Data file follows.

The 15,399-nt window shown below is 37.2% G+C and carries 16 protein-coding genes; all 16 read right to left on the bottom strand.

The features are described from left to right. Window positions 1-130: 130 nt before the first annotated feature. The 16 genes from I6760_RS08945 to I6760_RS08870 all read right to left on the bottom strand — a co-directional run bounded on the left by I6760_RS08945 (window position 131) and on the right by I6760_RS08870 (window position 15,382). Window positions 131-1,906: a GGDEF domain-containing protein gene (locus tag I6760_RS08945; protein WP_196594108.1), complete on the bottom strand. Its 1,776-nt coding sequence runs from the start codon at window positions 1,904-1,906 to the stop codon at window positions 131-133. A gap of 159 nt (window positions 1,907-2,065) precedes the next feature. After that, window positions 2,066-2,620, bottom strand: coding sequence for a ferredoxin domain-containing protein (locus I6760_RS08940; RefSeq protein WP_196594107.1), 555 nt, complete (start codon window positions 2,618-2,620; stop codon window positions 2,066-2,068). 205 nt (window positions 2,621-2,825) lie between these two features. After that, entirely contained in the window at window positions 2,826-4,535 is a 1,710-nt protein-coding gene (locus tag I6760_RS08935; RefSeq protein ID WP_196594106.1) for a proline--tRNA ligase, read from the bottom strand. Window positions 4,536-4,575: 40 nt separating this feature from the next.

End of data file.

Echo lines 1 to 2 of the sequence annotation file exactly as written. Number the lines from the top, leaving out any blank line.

The 15,399-nt window shown below is 37.2% G+C and carries 16 protein-coding genes; all 16 read right to left on the bottom strand.

The features are described from left to right. Window positions 1-130: 130 nt before the first annotated feature. The 16 genes from I6760_RS08945 to I6760_RS08870 all read right to left on the bottom strand — a co-directional run bounded on the left by I6760_RS08945 (window position 131) and on the right by I6760_RS08870 (window position 15,382). Window positions 131-1,906: a GGDEF domain-containing protein gene (locus tag I6760_RS08945; protein WP_196594108.1), complete on the bottom strand. Its 1,776-nt coding sequence runs from the start codon at window positions 1,904-1,906 to the stop codon at window positions 131-133. A gap of 159 nt (window positions 1,907-2,065) precedes the next feature. After that, window positions 2,066-2,620, bottom strand: coding sequence for a ferredoxin domain-containing protein (locus I6760_RS08940; RefSeq protein WP_196594107.1), 555 nt, complete (start codon window positions 2,618-2,620; stop codon window positions 2,066-2,068). 205 nt (window positions 2,621-2,825) lie between these two features. After that, entirely contained in the window at window positions 2,826-4,535 is a 1,710-nt protein-coding gene (locus tag I6760_RS08935; RefSeq protein ID WP_196594106.1) for a proline--tRNA ligase, read from the bottom strand. Window positions 4,536-4,575: 40 nt separating this feature from the next.